Tanzania plans $2 bln hydro plant with Brazil
* Power station to produce 2,100 MW
* Brazil to provide construction expertise
* Project could be up and running by 2015
By Fumbuka Ng'wanakilala
DAR ES SALAAM, Dec 1 (Reuters) - Tanzania is planning with Brazil to
build a power plant estimated to cost $2 billion that could transform
east Africa's second largest economy into a net exporter of
electricity, a senior official said on Wednesday.
Foreign Affairs Minister Bernard Membe and other officials held talks
with their Brazilian counterparts in Sao Paolo in September on the
construction of the proposed 2,100 megawatt (MW) Stiegler's Gorge
"The power plant to be constructed using Brazilian technology would
generate excess power that could be exported to the east African and
southern African power pools," Aloyce Masanja, director general of
Tanzania's state-run Rufiji Basin Development Authority, told Reutes.
Masanja said the plant would be a source of cheap, abundant energy at
a cost of around 2 U..S cents per kilowatt hour. It would help control
flooding in the Rufiji area and create a reservoir with a total
capacity of 34 billion cubic metres to supply the commercial capital
Dar es Salaam and other regions.
Tanzania's chronic energy shortages have resulted in rolling power
outages, undermining economic growth in the country.
The government is considering funding options for the project,
including concessional loans, private investment or state financing,
Brazil will provide the technology to build the plant, and a
government delegation from Brazil is expected in Dar es Salaam next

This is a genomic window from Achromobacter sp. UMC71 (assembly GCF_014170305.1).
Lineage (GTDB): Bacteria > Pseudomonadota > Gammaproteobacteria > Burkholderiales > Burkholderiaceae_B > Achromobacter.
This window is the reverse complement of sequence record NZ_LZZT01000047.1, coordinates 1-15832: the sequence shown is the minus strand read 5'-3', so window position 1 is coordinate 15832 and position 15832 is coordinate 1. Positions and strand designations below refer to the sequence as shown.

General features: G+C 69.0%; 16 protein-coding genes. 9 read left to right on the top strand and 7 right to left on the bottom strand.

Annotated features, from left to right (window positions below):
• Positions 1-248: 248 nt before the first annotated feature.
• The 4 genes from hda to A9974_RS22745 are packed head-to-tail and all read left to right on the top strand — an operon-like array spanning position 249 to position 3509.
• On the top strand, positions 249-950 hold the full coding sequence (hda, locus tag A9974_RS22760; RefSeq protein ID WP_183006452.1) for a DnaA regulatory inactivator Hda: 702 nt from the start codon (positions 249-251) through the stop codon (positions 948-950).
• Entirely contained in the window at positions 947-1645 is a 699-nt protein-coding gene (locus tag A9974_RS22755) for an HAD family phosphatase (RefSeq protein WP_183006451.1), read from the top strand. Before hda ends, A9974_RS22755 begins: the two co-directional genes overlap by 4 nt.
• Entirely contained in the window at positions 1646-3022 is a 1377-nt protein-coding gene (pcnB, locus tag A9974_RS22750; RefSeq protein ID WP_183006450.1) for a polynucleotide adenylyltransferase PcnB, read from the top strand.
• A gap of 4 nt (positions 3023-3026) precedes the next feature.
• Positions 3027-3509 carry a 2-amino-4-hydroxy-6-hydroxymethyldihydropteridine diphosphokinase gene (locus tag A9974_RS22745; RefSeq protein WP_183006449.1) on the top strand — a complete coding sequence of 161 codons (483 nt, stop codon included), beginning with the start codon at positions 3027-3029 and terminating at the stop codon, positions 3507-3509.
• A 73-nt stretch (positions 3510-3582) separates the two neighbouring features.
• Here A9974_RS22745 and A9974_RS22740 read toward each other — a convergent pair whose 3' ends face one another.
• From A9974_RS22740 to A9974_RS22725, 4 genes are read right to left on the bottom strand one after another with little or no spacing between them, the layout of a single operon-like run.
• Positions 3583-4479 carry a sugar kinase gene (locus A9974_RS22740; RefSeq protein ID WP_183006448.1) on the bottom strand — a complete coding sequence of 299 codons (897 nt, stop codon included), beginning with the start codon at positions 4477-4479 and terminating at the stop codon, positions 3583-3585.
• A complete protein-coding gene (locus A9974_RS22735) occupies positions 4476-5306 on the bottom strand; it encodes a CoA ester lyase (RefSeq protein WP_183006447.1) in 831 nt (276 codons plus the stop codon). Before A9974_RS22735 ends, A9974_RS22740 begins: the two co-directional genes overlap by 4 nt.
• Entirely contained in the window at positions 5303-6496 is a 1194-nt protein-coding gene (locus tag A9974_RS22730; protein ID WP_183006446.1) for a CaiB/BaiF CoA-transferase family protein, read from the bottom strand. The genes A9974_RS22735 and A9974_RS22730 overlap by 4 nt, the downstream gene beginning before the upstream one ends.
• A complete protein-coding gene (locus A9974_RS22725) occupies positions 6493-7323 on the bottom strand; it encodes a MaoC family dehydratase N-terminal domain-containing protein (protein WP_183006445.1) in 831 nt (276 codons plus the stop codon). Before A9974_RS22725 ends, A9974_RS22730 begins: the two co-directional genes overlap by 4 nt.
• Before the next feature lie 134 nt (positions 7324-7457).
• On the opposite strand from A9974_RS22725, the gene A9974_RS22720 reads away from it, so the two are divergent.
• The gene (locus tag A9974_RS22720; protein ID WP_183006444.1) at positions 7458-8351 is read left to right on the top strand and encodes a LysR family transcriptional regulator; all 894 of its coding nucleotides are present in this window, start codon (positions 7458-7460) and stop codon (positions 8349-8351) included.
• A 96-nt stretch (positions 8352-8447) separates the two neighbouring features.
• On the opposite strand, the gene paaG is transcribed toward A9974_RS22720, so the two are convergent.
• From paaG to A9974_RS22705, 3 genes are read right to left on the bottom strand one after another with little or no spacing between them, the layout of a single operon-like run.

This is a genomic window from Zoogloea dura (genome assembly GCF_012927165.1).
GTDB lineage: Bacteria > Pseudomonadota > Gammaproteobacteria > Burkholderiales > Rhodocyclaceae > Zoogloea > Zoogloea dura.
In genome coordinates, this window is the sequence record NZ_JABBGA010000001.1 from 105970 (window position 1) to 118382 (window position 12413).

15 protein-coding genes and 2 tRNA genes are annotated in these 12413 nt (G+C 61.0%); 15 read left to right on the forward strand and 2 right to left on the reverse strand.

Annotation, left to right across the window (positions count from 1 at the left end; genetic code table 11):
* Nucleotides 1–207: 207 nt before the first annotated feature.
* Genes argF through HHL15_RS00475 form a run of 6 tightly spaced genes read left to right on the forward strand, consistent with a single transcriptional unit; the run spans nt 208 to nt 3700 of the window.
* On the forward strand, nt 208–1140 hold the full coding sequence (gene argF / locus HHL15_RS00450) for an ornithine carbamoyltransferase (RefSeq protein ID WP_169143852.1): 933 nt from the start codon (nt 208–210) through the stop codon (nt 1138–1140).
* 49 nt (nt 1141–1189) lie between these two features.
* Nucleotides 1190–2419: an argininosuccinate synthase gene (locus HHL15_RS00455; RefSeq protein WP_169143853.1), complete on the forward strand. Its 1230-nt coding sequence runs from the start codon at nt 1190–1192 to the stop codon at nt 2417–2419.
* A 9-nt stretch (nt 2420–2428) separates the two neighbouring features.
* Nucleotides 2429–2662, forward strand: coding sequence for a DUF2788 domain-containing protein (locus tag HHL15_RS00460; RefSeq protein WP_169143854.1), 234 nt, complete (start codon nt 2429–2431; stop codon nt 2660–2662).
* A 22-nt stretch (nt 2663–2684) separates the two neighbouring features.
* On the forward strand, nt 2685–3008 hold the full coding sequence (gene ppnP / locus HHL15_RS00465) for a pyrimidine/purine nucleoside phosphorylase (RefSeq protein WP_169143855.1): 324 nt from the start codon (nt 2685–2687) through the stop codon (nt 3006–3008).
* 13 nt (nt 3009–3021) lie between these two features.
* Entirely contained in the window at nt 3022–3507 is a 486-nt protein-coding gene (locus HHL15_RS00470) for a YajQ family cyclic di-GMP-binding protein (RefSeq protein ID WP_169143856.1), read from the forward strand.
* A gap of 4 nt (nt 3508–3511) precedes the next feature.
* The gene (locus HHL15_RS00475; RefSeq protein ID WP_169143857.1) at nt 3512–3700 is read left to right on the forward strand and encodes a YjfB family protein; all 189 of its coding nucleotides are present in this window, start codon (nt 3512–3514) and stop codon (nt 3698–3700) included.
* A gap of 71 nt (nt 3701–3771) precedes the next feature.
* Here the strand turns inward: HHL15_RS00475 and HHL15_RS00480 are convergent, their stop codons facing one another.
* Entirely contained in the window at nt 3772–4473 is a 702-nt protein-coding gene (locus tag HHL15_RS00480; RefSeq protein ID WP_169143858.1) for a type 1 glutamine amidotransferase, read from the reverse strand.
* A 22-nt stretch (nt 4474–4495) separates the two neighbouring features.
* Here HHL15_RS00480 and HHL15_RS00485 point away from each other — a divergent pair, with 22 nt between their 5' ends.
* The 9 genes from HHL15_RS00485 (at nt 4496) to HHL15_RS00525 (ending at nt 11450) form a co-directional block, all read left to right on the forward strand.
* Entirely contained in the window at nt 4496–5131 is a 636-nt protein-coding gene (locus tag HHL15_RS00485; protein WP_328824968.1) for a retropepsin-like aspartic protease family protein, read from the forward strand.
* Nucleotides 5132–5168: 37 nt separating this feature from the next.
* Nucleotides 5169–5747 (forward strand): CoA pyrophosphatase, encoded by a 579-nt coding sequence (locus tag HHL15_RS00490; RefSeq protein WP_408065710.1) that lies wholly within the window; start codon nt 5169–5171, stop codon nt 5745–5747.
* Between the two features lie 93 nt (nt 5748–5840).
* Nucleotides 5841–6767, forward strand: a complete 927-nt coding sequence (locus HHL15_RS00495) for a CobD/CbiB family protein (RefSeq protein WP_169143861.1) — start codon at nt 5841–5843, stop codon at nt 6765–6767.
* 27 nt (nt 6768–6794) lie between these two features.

month for further discussions on the project.
"The project would involve the installation of three giant underground
turbines, each with the capacity of producing 700 megawatts of
electricity," Masanja said in an interview.
Masanja said energy companies from Canada, the United States and
Russia had also expressed interest to invest in a power plant at
Stiegler's Gorge, located some 200 km southwest of Tanzania's
commercial capital, Dar es Salaam.
The proposed site of the power plant is located inside The Selous,
Africa's largest game reserve. An environmental impact assessment
showed the project would not affect the wildlife at the area, he said.
A detailed feasibility on the project funded by the Norwegian
government was carried out in the early 1980s, but the project has
been on the back-burner since then due to government bureaucracy and
lack of funds.
"If we start implementing it immediately, the feasibility study can be
updated in 2011 and we can start installing the first turbine in 2012.
By 2015, the project should be fully completed and we can start
enjoying 2,100 megawatts of electricity," said Masanja.
Tanzania has energy demand close to 900 MW capacity, but produces less
than 800 MW.
Only 14 percent of its 40 million people are hooked to the grid, while
demand grows by 10 to 15 percent annually.
The state-run Tanzania Electric Supply Company (TANESCO) has for the
past 10 days been carrying out emergency power rationing countrywide
following a drought and breakdowns at gas turbines that have eroded
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